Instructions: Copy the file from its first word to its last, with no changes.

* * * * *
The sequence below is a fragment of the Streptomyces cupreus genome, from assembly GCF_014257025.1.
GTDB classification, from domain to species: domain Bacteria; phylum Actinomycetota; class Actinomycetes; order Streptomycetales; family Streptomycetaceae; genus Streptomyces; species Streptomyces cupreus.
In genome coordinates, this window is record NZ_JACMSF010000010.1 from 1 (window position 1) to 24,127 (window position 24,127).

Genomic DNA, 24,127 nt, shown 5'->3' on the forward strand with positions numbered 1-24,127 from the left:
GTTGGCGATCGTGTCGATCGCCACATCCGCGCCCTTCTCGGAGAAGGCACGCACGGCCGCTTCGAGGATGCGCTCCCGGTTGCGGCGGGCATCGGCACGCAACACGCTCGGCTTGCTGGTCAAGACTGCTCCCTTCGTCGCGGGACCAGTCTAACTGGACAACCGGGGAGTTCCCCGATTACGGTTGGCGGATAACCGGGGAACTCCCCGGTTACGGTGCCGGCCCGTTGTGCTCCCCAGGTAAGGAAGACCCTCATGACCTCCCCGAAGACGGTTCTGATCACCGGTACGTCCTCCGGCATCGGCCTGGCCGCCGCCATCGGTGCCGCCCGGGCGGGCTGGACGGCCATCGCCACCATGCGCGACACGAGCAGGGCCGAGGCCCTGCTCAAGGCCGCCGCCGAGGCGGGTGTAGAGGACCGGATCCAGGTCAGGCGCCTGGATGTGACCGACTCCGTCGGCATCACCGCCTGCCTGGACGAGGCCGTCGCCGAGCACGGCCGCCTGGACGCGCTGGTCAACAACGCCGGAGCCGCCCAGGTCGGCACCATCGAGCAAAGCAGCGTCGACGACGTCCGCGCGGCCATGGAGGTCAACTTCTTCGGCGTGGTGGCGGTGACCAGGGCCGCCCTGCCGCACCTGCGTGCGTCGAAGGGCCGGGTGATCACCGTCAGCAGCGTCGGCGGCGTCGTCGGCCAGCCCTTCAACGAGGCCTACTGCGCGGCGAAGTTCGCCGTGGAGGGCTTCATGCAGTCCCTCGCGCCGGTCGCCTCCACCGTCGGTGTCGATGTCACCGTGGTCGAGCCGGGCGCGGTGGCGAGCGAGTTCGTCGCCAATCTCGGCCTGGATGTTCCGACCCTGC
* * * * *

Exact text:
The sequence below is a fragment of the Streptomyces cupreus genome, from assembly GCF_014257025.1.
GTDB classification, from domain to species: domain Bacteria; phylum Actinomycetota; class Actinomycetes; order Streptomycetales; family Streptomycetaceae; genus Streptomyces; species Streptomyces cupreus.
In genome coordinates, this window is record NZ_JACMSF010000010.1 from 1 (window position 1) to 24,127 (window position 24,127).

Genomic DNA, 24,127 nt, shown 5'->3' on the forward strand with positions numbered 1-24,127 from the left:
GTTGGCGATCGTGTCGATCGCCACATCCGCGCCCTTCTCGGAGAAGGCACGCACGGCCGCTTCGAGGATGCGCTCCCGGTTGCGGCGGGCATCGGCACGCAACACGCTCGGCTTGCTGGTCAAGACTGCTCCCTTCGTCGCGGGACCAGTCTAACTGGACAACCGGGGAGTTCCCCGATTACGGTTGGCGGATAACCGGGGAACTCCCCGGTTACGGTGCCGGCCCGTTGTGCTCCCCAGGTAAGGAAGACCCTCATGACCTCCCCGAAGACGGTTCTGATCACCGGTACGTCCTCCGGCATCGGCCTGGCCGCCGCCATCGGTGCCGCCCGGGCGGGCTGGACGGCCATCGCCACCATGCGCGACACGAGCAGGGCCGAGGCCCTGCTCAAGGCCGCCGCCGAGGCGGGTGTAGAGGACCGGATCCAGGTCAGGCGCCTGGATGTGACCGACTCCGTCGGCATCACCGCCTGCCTGGACGAGGCCGTCGCCGAGCACGGCCGCCTGGACGCGCTGGTCAACAACGCCGGAGCCGCCCAGGTCGGCACCATCGAGCAAAGCAGCGTCGACGACGTCCGCGCGGCCATGGAGGTCAACTTCTTCGGCGTGGTGGCGGTGACCAGGGCCGCCCTGCCGCACCTGCGTGCGTCGAAGGGCCGGGTGATCACCGTCAGCAGCGTCGGCGGCGTCGTCGGCCAGCCCTTCAACGAGGCCTACTGCGCGGCGAAGTTCGCCGTGGAGGGCTTCATGCAGTCCCTCGCGCCGGTCGCCTCCACCGTCGGTGTCGATGTCACCGTGGTCGAGCCGGGCGCGGTGGCGAGCGAGTTCGTCGCCAATCTCGGCCTGGATGTTCCGACCCTGC